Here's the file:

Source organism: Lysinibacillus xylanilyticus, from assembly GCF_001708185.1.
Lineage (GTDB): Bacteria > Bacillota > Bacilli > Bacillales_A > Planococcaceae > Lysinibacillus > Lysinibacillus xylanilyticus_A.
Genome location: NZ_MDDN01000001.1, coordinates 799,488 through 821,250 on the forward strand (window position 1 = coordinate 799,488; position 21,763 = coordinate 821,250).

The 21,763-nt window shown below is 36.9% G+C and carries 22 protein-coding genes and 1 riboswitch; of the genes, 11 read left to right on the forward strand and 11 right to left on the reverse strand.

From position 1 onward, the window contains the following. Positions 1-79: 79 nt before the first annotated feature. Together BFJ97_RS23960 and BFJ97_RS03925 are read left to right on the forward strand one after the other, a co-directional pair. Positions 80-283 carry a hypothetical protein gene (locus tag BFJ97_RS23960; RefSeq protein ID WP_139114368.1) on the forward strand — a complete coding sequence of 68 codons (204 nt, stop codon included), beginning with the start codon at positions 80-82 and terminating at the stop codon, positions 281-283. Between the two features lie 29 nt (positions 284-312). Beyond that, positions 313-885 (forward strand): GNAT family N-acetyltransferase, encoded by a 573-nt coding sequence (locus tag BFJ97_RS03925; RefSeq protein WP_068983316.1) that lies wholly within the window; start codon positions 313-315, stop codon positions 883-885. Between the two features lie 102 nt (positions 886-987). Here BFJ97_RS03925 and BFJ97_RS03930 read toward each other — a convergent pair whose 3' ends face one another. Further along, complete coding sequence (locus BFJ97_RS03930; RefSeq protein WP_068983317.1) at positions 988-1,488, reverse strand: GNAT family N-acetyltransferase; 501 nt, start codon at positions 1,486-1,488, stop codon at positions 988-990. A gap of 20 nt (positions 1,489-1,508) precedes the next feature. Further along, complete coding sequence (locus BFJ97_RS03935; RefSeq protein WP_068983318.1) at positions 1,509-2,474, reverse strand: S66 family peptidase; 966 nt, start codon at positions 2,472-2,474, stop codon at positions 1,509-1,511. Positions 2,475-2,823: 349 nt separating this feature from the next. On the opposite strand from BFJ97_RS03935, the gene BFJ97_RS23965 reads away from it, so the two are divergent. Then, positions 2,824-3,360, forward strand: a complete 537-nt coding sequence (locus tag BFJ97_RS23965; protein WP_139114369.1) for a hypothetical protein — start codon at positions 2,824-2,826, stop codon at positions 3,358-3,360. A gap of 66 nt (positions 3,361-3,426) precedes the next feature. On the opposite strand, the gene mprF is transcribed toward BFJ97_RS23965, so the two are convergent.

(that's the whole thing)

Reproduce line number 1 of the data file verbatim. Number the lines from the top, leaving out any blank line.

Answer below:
Source organism: Lysinibacillus xylanilyticus, from assembly GCF_001708185.1.